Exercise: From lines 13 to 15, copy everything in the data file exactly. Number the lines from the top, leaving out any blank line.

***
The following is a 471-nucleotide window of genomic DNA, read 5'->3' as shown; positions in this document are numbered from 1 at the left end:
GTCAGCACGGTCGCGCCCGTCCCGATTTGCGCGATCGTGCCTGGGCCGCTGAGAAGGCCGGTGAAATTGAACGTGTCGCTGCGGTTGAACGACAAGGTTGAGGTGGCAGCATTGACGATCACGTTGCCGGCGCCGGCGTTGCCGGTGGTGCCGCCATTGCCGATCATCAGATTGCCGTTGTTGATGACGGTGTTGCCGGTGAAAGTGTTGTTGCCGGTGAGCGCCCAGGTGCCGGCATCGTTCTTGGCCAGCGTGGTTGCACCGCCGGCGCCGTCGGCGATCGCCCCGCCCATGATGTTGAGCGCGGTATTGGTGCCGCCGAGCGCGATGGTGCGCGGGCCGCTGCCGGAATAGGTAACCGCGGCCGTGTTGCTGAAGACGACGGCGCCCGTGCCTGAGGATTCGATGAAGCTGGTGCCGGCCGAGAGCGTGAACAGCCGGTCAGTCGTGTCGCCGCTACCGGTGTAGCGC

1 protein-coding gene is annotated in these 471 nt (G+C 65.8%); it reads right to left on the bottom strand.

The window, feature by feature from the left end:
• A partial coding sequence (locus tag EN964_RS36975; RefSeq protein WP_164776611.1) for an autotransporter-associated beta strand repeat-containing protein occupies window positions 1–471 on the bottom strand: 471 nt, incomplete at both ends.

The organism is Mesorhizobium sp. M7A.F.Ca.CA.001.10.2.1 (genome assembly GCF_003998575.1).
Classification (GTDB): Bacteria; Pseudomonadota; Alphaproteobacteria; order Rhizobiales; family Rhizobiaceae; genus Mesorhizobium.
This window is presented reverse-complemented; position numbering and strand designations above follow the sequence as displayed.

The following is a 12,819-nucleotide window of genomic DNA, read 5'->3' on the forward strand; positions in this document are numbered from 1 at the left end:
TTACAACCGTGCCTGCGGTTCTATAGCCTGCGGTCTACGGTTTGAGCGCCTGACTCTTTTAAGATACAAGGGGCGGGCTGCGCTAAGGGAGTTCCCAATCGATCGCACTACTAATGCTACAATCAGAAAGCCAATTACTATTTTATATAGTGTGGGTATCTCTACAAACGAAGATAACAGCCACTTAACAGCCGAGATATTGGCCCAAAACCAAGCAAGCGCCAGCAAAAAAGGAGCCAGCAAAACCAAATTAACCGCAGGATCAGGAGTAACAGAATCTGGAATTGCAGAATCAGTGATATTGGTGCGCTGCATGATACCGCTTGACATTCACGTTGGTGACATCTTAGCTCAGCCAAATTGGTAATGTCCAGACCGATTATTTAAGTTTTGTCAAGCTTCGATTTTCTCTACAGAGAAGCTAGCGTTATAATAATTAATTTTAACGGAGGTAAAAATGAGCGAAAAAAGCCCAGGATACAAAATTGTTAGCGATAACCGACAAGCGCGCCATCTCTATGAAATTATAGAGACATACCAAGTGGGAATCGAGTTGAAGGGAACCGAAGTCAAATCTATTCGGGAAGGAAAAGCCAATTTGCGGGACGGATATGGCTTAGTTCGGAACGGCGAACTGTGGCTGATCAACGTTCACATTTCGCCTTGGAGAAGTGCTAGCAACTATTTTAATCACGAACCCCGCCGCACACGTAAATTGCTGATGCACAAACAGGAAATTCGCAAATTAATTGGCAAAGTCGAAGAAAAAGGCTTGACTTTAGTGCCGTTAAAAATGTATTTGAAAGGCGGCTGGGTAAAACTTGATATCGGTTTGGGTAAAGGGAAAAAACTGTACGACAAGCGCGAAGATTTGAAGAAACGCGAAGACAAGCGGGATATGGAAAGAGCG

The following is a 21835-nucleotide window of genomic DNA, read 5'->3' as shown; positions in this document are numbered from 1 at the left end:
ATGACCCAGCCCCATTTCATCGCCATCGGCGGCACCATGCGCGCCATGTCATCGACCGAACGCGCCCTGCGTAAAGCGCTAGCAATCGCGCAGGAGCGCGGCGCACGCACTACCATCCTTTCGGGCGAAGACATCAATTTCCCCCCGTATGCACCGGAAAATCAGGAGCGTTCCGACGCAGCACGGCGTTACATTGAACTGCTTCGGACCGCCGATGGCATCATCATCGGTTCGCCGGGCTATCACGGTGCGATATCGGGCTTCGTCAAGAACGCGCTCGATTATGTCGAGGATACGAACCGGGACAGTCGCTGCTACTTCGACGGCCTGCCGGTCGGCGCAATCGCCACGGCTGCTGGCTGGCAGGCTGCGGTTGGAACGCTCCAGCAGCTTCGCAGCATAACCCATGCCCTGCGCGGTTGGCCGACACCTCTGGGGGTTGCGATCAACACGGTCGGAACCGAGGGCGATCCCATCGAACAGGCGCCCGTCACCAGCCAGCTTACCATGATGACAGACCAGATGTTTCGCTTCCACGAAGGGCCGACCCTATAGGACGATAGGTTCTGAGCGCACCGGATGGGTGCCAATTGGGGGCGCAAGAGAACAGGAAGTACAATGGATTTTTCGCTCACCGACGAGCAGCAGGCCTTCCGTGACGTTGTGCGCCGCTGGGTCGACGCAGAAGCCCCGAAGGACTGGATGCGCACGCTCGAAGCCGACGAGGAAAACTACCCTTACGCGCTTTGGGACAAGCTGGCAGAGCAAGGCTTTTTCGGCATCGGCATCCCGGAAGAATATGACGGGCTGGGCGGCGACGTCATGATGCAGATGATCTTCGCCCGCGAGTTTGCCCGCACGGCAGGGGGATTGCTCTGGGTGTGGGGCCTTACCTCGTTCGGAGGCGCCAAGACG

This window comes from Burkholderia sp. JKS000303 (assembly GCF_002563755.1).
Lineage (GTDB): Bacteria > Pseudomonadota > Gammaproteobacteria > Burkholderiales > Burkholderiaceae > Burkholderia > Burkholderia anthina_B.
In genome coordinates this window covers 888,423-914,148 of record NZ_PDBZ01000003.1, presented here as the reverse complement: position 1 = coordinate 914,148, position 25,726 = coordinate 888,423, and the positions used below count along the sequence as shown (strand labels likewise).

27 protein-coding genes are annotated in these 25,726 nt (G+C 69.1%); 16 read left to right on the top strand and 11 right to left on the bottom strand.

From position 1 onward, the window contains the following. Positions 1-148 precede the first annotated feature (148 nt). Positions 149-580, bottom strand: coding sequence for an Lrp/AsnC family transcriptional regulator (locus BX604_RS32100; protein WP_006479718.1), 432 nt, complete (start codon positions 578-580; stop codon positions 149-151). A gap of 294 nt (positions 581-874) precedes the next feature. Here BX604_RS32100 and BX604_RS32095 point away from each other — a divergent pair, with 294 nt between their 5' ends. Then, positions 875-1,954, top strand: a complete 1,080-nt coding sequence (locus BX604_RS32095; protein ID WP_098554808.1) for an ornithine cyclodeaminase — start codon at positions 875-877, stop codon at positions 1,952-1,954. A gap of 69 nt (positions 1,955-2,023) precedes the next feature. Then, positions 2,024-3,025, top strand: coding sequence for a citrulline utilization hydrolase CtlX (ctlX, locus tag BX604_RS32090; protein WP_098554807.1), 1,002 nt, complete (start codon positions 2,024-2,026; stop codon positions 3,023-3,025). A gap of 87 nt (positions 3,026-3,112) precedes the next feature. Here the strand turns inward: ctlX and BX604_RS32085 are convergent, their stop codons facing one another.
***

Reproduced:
This window comes from Burkholderia sp. JKS000303 (assembly GCF_002563755.1).
Lineage (GTDB): Bacteria > Pseudomonadota > Gammaproteobacteria > Burkholderiales > Burkholderiaceae > Burkholderia > Burkholderia anthina_B.
In genome coordinates this window covers 888,423-914,148 of record NZ_PDBZ01000003.1, presented here as the reverse complement: position 1 = coordinate 914,148, position 25,726 = coordinate 888,423, and the positions used below count along the sequence as shown (strand labels likewise).